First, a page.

It is often therefore important to be able to apply treatments to a particular area while covering or masking adjacent areas to the area being treated by, for example, phototherapy or by topical therapy to control the application of a therapy. One aspect of the invention is a method and means to cover or mask areas adjacent to areas being treated that are not to be treated during a phototherapy or topical therapy. Alternatively, an entire portion of a patient may be covered with a mask, and subsequently a portion of the mask covering the area to be treated may be removed to expose the intended treatment area. Of particular interest, an area to be masked, may be contained on the extremities of the body such as the hands and feet, where it may be desirable to selectively mask the nails or skin.

The invention comprises a method to protect non-treatment areas from exposure to phototherapy or topical treatment, especially when the non-treatment areas are adjacent to areas to be treated. Various methods are described which take into account conformational differences of diverse parts of the body.

Three preferred devices are contemplated by invention which may be usable separately or together in any combination to cover the skin or nail or a user include: 1) an Extremity Covering Device (ECD), namely a covering for the foot or hand as a whole or covering a major portion, 2) a Digit Covering Device (DCD), namely a secondary covering for the digit(s) to be treated, and 3) a Skin Covering Device (SCD), namely a tertiary covering to mask the edge of the skin immediately adjacent to the nail. These parts are functional parts and one or more may be combined to form any single physical unit. Moreover, if the therapy is applied in a manner that it does not cover a large area but is instead concentrated in one area, such as a light that has a one-inch diameter circular treatment area or a brush applying, the first piece of the system (the ECD) or the second part of the system (the DCD) may not be necessary. Also, in some circumstances, the extremity covering device may not be required if the area to be treated is not located on an extremity. Examples of these parts are shown in FIG. 1.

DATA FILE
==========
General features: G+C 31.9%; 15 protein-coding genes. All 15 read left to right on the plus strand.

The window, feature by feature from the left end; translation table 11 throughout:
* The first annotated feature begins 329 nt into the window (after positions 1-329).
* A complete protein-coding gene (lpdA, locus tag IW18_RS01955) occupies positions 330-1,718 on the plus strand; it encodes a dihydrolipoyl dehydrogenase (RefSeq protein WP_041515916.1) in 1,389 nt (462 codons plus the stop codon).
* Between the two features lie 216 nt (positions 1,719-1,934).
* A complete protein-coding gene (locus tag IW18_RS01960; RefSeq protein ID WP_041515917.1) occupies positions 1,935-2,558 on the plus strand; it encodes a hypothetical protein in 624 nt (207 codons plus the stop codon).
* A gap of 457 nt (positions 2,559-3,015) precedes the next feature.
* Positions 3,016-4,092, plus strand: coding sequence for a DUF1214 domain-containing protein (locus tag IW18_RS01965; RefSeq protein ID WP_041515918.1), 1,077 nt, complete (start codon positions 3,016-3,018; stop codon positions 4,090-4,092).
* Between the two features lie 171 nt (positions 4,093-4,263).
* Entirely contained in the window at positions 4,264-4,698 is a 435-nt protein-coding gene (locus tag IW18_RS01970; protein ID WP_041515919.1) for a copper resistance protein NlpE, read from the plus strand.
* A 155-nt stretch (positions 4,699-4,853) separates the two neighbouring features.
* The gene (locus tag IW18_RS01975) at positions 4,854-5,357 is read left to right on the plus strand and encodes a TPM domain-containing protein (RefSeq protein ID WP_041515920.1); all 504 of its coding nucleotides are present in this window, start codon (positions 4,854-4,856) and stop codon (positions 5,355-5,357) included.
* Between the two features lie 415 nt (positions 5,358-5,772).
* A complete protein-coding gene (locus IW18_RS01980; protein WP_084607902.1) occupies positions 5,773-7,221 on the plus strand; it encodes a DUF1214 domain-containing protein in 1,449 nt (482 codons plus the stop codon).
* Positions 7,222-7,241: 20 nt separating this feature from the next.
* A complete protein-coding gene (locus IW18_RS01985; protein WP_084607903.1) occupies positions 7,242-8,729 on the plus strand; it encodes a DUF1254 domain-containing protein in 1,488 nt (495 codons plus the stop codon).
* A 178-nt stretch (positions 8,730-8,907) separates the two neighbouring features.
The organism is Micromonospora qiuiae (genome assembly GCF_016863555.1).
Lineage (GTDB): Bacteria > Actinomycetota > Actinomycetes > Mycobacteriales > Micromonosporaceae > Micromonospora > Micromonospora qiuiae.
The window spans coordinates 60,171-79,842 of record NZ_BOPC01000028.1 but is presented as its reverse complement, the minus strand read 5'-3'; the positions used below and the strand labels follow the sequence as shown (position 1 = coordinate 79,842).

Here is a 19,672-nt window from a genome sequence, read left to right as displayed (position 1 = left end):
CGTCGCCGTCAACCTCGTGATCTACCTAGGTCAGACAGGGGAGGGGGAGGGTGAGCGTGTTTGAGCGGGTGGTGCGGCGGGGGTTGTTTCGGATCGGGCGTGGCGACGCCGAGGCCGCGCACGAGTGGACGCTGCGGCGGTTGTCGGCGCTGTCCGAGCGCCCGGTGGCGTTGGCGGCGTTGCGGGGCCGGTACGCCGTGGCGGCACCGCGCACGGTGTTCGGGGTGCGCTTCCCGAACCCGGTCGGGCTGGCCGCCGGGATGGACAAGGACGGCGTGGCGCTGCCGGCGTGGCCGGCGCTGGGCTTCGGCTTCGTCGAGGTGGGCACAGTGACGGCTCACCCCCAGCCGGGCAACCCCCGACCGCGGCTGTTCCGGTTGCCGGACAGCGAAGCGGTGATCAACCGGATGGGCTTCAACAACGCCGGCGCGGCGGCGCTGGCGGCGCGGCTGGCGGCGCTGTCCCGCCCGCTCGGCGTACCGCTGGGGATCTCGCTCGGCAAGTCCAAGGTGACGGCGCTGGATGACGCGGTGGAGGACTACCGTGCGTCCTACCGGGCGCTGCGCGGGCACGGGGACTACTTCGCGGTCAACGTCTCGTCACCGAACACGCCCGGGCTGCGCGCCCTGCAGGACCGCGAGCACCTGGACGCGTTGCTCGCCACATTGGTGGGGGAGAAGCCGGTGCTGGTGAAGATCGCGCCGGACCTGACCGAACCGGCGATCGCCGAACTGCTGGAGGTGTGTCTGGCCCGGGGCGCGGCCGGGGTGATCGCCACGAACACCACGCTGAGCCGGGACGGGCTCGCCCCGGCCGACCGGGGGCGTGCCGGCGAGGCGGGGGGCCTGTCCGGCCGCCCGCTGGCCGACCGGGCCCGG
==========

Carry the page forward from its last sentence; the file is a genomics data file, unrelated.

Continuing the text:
FIG. 1 shows the three components of the covering system 10, namely the SCD (skin covering device) 12, the DCD (digit covering device) 14, and the ECD (extremity covering device) 16 that may be used separately or together to mask or uncovered preferred areas. Additionally, one or more of these components may be combined into one physical unit. These devices may be applied in various orders, as necessary, to quickly and easily mask or unmask an area. It is not necessary to use each device for each application. For example, a DCD may not be necessary if a digit is not to be individually covered. The ECD may not be necessary if an extremity is not covered.

FIG. 2 shows an Extremity Covering Device (“ECD”) 16. This first piece of the system is a covering for the foot or hand (not shown) and is similar to a toe sock, bootie or a glove, including a heel portion 18 and a toe portion 20. The ECD may coverg the entire foot, however, it need only be comprised of the individual coverings for each toe and approximately 1-inch of material extending back along the foot, measured from where the toes begin, so that it can join these coverings together. In practice, a foot is inserted into the ESD through an opening 22 in the back or top of the device until the toes extend to the end of the covering. It is also envisioned that the device could also be similar to a slipper except that it had toes also if treatment would not extend to the heel portion. Or the device could just cover the end of the foot with toes (i.e. the covering does not extend back to the ankle or heel). This piece is designed to provide comfort during treatment and to block or appropriately filter light during treatment. The device is capable of being easily modified to expose the nail(s) or other area(s) to be treated. This piece provides comfort, ventilation if worn for a long time, and cooling as well as shielding of the light. This piece is necessary only if there is an area on an extremity that needs to be treated. An example of this part is shown in FIG. 2. While FIG. 2 shows the ECD covering the entire foot the covering need only extend approximately 1-inch back towards the heel from where the toes begin so that the covering comprises at least the coverings for the individual toes and enough material so that it can hold the toes coverings together.

FIG. 3 shows a Digit Covering Device (“DCD”) 14, also called a Digital Covering Unit (“DCU”). The DCD may have many various sizes and shapes, but in a preferred embodiment shown in FIG. 3 is sized to fit one toe 30. An opening 32 provided at a first end receives a tow within. A second opening 34 is provided for exposing an area of the toe for treatment. In the example shown in FIG. 3, an opening 32 exposes the nail 36 of the toe 30 so that a treatment such as phototherapy can be applied.